The most concentrated equity hedge funds are “focus funds” which run with concentrated portfolios of what are considered the best ideas of a manager. Such a fund might have 25 long positions and 10 short positions with a gross balance sheet of up to 120% of equity. A typical balance sheet disposition might be, say 75-90% long and 15-30% short. This would make a typical short in a concentrated equity hedge fund 2-4% of equity.
Taking the larger end of the typical band, a focus-style equity hedge fund might have the largest shorts sized at 4% of the equity. If the largest short of a hedge was in the smallest of the stocks in the universe its significance for reporting is a function of the fund size. So a €100m concentrated-style hedge fund portfolio might have a €4m position in Solarworld, equivalent to 0.4% of the shares outstanding. That means the equivalent proportion short position would have to be 1.25x larger in absolute size to be visible to the market. Or to put it another way, the short position would be public knowledge at a 4% portfolio position for a €125m sized hedge fund.
Materiality of public disclosure
Most hedge funds are not of the “best ideas” or concentrated portfolio type. For most equity hedge funds a 2% short would be a large, or conviction position. So, for the way most hedge funds in Europe manage their portfolio shapes/positioning their largest short positions will become visible to the world at large if they manage €250m or above. If you run a €500m hedge fund a typical 1% position would become public knowledge if it were a company at the bottom end of the capitalisation of the invested universe. If a manager looks after a 1bn hedge fund portfolio invested in European large caps, a 2% conviction short position would be known to the wider world if the stock in question was in the ranked lower than 303rd in the STOXX 600 Index by capitalisation.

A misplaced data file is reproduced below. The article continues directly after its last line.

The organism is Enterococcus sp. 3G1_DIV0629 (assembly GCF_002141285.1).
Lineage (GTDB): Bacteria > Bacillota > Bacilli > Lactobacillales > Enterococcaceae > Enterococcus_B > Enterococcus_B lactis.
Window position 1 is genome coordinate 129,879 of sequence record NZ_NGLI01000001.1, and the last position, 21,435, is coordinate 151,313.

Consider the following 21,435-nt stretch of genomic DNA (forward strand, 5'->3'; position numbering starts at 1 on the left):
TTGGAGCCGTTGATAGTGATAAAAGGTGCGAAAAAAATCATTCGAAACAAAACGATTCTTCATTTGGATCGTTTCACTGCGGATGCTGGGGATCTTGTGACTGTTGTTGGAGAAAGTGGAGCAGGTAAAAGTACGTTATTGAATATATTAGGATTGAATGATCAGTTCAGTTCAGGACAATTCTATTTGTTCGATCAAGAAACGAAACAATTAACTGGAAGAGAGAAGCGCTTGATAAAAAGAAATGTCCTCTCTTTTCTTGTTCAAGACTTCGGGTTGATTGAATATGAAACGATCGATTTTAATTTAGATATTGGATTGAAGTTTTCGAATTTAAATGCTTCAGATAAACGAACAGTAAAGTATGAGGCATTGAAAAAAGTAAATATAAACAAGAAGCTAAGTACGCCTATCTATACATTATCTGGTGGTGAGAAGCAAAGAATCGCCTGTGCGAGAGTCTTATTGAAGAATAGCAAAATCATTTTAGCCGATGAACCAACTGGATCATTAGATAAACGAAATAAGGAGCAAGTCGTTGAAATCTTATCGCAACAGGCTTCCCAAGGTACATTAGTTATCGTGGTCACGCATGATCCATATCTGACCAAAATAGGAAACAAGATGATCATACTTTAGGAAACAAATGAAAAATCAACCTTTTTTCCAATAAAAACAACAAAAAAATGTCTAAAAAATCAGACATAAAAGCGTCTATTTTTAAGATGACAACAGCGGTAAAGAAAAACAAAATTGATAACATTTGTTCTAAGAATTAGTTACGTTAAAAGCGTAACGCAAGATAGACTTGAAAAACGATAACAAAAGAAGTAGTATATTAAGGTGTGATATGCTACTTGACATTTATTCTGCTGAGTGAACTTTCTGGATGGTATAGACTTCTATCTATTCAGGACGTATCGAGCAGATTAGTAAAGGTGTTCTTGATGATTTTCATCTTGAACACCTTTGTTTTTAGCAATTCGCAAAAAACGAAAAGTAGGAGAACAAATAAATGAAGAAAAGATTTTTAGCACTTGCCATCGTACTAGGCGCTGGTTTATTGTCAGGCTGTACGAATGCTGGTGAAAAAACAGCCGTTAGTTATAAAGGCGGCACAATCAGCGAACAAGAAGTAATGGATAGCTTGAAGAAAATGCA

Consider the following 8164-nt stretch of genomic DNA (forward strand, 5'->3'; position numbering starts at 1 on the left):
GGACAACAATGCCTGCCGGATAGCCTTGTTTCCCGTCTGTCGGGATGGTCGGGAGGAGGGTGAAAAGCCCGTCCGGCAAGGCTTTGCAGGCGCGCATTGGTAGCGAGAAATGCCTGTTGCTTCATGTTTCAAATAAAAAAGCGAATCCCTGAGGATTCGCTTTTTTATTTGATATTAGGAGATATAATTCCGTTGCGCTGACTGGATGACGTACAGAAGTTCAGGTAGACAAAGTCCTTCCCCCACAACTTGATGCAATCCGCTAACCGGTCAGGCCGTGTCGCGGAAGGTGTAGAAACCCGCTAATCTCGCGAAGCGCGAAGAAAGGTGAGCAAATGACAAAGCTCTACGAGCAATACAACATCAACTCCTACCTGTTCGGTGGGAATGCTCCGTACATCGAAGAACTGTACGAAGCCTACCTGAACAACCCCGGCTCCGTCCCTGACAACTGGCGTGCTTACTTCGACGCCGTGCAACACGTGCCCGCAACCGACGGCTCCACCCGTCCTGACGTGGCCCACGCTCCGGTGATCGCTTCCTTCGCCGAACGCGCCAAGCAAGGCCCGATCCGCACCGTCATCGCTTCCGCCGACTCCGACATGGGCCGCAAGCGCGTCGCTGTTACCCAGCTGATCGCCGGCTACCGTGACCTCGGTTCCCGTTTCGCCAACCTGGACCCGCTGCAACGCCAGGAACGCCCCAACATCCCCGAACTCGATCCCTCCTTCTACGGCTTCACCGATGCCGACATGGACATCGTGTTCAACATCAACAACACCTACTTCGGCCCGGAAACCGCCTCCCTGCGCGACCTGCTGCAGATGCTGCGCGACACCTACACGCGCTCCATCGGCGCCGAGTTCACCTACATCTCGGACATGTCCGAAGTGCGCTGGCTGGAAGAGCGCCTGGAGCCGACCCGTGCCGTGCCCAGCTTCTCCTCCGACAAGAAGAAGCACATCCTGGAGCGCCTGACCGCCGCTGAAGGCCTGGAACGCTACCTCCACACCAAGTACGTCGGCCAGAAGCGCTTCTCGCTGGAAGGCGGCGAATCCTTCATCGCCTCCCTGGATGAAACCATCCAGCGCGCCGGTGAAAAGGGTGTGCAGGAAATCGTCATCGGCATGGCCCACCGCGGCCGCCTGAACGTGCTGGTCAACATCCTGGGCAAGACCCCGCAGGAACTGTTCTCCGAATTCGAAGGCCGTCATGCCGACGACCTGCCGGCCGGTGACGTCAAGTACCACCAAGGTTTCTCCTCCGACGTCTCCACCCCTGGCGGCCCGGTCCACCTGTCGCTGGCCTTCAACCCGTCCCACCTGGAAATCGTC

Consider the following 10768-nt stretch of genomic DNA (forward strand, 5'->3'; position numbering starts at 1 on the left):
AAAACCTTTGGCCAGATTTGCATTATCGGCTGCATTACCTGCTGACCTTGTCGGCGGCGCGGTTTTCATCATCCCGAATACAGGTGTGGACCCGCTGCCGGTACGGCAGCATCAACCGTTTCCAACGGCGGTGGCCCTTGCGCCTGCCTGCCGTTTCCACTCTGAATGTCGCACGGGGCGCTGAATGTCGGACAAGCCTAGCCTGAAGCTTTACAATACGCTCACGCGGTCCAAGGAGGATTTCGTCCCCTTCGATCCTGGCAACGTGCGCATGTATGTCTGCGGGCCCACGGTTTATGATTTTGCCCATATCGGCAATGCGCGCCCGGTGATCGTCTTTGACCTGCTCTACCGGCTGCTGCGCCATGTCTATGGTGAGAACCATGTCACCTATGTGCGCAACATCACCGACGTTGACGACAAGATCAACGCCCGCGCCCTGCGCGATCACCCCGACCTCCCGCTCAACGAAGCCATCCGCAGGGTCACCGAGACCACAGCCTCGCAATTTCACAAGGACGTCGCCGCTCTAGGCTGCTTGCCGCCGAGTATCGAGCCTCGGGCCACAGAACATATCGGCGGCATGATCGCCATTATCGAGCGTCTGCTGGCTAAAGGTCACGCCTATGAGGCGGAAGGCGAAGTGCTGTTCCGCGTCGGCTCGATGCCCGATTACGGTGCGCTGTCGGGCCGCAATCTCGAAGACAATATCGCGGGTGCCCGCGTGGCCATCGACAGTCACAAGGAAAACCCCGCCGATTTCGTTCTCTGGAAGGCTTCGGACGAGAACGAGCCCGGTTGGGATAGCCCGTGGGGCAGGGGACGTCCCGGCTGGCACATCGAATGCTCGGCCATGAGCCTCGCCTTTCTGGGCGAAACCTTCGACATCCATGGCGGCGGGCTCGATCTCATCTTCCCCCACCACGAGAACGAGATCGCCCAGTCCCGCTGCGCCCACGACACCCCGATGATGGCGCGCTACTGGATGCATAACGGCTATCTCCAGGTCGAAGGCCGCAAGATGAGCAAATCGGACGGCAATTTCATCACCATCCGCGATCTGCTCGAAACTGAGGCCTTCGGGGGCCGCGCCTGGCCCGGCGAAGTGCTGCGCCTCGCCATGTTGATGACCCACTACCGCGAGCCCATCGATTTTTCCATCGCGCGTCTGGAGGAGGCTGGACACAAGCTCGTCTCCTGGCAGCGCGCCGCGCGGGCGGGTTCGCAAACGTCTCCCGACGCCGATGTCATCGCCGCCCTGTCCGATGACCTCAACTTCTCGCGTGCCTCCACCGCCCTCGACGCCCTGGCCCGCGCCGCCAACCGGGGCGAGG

The same manager who runs €1bn in European equities would have to disclose in a publicly visible form a typical 1% short position if the company in question were in the bottom 123 stocks in the STOXX 600 Index.
UK-focused funds may be impacted
The public visibility of short positions of UK equity focused hedge funds could well be more problematic for the managers than for managers of European equity hedge funds. UK-focused hedge funds tend to invest in mid and large cap stocks. The universe for them is within the constituents of the FTSE-350 Index, and the smallest 350 Index constituent is TR Property Investment Trust. A £177,000 short position in TR Property would be known to regulators and a £443,000 short position would be visible to the whole market, that is €205,000 and €515,000 respectively. The median sized FTSE-350 Index constituent has a market cap of £1.1bn, so a typical UK focused hedge fund position would be disclosed to the whole market for a holding valued at £5.5m (€6.39m).
Short squeezes and anticipated flows